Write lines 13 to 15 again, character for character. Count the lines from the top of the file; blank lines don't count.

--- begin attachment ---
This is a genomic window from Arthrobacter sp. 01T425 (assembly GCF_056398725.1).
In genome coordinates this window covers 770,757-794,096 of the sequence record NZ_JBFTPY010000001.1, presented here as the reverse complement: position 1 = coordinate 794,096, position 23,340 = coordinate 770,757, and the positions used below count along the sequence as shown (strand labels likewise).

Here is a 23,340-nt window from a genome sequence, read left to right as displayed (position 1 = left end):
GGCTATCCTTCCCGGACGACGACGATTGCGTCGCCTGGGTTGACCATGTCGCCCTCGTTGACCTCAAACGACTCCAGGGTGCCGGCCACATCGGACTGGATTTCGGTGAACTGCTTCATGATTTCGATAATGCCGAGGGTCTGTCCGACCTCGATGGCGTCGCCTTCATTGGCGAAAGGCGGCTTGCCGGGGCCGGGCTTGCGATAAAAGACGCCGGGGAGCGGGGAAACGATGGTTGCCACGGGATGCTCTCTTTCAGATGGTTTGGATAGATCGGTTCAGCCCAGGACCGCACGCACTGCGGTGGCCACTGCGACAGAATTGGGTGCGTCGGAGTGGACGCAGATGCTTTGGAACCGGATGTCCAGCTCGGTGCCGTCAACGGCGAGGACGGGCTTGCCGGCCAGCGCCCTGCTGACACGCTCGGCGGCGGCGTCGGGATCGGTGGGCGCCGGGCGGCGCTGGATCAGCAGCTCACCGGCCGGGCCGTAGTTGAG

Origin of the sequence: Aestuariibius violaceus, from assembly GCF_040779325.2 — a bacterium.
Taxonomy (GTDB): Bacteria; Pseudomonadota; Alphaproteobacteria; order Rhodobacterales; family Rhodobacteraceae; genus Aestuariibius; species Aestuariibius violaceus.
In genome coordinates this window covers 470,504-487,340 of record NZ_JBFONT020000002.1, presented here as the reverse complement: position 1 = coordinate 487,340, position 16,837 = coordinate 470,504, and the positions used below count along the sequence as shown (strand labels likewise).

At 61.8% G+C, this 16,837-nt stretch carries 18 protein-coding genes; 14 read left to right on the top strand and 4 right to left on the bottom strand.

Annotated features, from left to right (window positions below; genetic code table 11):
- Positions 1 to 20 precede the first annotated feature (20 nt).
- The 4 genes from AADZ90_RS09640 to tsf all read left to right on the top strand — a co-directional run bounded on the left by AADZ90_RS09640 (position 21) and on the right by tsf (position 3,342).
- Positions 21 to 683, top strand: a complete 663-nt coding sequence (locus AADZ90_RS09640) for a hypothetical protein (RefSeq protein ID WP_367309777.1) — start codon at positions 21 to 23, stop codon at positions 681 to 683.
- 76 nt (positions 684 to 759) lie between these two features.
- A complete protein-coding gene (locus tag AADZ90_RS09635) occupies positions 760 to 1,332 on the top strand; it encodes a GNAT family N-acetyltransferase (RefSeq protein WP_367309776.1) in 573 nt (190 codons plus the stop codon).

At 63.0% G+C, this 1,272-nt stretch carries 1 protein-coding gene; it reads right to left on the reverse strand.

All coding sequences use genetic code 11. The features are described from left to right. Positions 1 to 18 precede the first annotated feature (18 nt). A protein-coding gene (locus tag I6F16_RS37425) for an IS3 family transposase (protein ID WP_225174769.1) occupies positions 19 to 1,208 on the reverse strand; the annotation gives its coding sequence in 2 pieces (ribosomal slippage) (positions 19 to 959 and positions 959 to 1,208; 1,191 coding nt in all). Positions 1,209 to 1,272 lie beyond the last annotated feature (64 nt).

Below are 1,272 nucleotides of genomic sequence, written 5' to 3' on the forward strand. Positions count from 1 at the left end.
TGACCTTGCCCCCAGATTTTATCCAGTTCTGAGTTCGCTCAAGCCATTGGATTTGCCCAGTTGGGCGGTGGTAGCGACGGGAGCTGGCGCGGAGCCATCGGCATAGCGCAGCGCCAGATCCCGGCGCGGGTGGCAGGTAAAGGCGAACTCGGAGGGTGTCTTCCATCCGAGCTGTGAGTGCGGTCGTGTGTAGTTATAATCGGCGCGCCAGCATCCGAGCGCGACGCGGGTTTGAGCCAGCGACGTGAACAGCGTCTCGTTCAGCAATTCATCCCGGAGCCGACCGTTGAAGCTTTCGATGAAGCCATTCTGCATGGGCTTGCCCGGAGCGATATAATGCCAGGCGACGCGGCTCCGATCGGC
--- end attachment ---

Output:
- 76 nt (positions 684 to 759) lie between these two features.
- A complete protein-coding gene (locus tag AADZ90_RS09635) occupies positions 760 to 1,332 on the top strand; it encodes a GNAT family N-acetyltransferase (RefSeq protein WP_367309776.1) in 573 nt (190 codons plus the stop codon).

At 63.0% G+C, this 1,272-nt stretch carries 1 protein-coding gene; it reads right to left on the reverse strand.